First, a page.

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Is He Learning His Lesson At Tottenham?
Footytubeblog (Blog) 2 years ago
Sunday’s clash between Everton and Tottenham was dubbed a genuine six pointer, with both clubs going head to head for that much coveted final Champions League place.

This certainly wasn’t a classic, with both sides looking like Premier League minnows rather than the heavyweights they supposedly aspire to be. Spurs manage to claw out a narrow victory thanks to a composed finish from Emmanuel Adebayor mid-way through the second half; a result fans will no doubt cherish but one that they perhaps shouldn’t be too carried away about.

This was honestly one of the worst Spurs performances against a non-title challenging side that I can remember. Sloppy on the ball and massively outgunned in the middle of the park, if Everton had the clinical Lukaku at their disposal this could have been a totally different game. The reality though was that they didn’t, and Everton were just as blunt in the final third as a totally off colour Spurs side. Leon Osman had the chances to put the toffees 3 or 4 up inside 10 minutes, and with the likes of Chelsea, Liverpool and Arsenal on the horizon there is a definite cause for concern at Spurs.

People often say to be successful you have to win when you aren’t playing to the best of your abilities and Spurs did that this weekend. But this isn’t a one-off, Spurs have been below par for the last few weeks and the performances if anything seem to be getting worse, is Sherwood actually as clueless as everyone is trying to make out?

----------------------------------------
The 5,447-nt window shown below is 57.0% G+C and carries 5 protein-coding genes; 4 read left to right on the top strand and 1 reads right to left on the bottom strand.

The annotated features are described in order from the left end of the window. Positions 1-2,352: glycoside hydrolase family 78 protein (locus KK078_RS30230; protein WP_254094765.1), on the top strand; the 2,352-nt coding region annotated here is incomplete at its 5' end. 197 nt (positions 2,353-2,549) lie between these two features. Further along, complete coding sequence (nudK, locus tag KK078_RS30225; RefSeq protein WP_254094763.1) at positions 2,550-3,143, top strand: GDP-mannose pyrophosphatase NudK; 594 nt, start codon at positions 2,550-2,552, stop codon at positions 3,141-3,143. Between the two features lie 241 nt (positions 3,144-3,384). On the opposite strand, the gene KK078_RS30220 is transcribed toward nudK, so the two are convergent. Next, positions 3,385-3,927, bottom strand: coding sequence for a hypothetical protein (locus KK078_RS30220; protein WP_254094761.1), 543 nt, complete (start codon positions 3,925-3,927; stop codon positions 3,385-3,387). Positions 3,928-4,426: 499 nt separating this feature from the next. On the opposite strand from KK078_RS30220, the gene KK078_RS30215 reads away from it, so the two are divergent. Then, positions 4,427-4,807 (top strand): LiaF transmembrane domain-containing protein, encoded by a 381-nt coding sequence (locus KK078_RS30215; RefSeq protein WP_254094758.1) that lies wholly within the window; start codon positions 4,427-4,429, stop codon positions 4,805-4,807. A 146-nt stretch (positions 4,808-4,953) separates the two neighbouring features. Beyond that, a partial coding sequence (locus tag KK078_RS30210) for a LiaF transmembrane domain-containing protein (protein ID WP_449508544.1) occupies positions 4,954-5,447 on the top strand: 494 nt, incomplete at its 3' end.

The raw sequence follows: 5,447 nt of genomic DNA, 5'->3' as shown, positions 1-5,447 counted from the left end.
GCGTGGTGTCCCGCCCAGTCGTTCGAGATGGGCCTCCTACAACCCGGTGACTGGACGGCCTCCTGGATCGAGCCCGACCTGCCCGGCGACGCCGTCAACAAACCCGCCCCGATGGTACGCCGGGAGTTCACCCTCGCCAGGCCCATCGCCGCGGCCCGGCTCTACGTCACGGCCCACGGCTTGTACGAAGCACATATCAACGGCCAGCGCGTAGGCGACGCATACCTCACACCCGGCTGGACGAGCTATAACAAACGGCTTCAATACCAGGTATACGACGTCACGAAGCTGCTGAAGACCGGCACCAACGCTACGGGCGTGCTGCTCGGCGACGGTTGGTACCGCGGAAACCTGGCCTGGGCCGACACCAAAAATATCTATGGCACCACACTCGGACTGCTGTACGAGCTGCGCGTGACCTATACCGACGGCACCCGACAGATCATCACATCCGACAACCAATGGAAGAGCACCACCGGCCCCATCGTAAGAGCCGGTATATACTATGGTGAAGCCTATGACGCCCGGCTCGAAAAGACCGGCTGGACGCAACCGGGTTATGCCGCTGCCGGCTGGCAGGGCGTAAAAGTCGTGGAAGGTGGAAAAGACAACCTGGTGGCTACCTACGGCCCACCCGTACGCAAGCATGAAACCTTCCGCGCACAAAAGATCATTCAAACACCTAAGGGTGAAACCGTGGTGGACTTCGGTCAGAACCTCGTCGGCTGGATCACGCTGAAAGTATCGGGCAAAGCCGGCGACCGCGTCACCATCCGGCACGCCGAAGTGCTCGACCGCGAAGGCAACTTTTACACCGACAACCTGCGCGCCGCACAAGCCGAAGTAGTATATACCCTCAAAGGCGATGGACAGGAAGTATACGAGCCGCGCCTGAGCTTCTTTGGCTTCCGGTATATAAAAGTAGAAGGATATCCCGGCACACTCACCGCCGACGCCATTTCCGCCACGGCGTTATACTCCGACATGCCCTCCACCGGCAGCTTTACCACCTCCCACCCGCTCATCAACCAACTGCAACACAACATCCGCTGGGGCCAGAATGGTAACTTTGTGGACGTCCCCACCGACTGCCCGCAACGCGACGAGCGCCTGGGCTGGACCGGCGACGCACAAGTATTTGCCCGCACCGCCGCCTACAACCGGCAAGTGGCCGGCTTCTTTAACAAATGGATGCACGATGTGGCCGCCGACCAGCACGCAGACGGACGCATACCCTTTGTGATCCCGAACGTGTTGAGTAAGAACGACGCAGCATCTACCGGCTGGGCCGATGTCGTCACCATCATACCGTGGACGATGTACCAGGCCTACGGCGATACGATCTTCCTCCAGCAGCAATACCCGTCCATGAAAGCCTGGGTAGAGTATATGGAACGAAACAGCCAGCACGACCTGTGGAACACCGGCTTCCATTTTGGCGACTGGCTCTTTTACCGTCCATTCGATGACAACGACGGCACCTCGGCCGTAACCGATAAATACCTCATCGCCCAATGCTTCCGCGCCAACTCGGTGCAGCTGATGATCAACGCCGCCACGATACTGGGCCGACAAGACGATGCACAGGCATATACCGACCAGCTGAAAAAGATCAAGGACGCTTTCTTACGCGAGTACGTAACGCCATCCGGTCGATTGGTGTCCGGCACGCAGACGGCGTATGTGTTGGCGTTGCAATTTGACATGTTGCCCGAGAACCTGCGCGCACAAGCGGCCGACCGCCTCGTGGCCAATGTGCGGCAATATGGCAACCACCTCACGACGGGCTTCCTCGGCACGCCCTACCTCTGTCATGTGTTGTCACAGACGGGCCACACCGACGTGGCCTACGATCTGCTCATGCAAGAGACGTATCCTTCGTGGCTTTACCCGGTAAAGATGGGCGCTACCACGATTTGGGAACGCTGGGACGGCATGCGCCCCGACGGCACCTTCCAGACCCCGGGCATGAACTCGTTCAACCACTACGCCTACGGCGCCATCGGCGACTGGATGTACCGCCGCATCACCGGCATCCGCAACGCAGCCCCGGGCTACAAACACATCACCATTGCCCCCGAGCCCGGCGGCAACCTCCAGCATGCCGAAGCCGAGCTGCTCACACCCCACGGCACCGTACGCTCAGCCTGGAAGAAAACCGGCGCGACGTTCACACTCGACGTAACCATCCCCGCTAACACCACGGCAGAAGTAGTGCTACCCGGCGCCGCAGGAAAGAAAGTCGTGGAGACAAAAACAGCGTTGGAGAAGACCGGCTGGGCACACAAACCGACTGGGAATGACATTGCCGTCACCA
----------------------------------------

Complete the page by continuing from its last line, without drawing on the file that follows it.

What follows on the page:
You would struggle to argue that Sherwood won any sort of tactical battle at the weekend, the 1-0 victory as much to do with luck than any sort of judgement. His decision to play 3 in midfield was perhaps a prudent one given Everton’s midfield strength, but the lack of defensive midfielder was a total oversight on Sherwood’s part. Spurs’ midfield may have the flair and ball playing ability to rival any, but they were powerless to compete with the pressing game of Martinez’ Everton. Too often beating one man only to be hassled and harried by the next arriving, it was a game of midfield turnovers and one that was crying out for someone like Capoue much earlier than he arrived.

Sherwood’s lack of tactical flexibility has been criticised regularly, and again he seemed to follow the same school of thought that dictates that substitutions are only for the last half hour of a game and never before. In fact as soon as Capoue did enter the fray for the ineffectual Paulinho Spurs looked a much more compact and wholly more resilient midfield outfit.

It would be difficult to argue that Everton weren’t in fact the better team, and as Martinez rightly said the side that looked to be playing at home. This wasn’t a tactical masterpiece by Sherwood in any sense, Spurs got very lucky thanks to a piece of incredible vision from Kyle Walker and a composed bit of hold up play and finishing from Adebayor.
This was a performance worse than the majority under AVB, dour and without an attacking intent but made worse by an inability to complete even the simplest of passes. AVB’s sides were solid if not expansionist, but for Sherwood there does seem to be a distinct lack of identity. Possession at home of less than 46% and a pass completion rate under 80%, these statistics don’t make happy reading for fans still clinging to their Champions League hopes.

Sherwood continues to lack the ability to form a balanced midfield, and it beginning to tarnish his reputation at Spurs. If he wants to rid the tag of Mk II Redknapp then he needs to start being proactive in his tactical designs.
Spurs fans should be celebrating, they have won a crucial battle in the race for fourth and put themselves within touching distance of Liverpool.

Yet I cannot see the jubilation, in fact Spurs fans more than ever are coming out against Sherwood, and I think this speaks volumes.
To criticise a manager after a defeat is often out of some raw knee jerking of emotion, but when it comes straight after a victory, then as a manager it is really time to start trying to learn your lesson.

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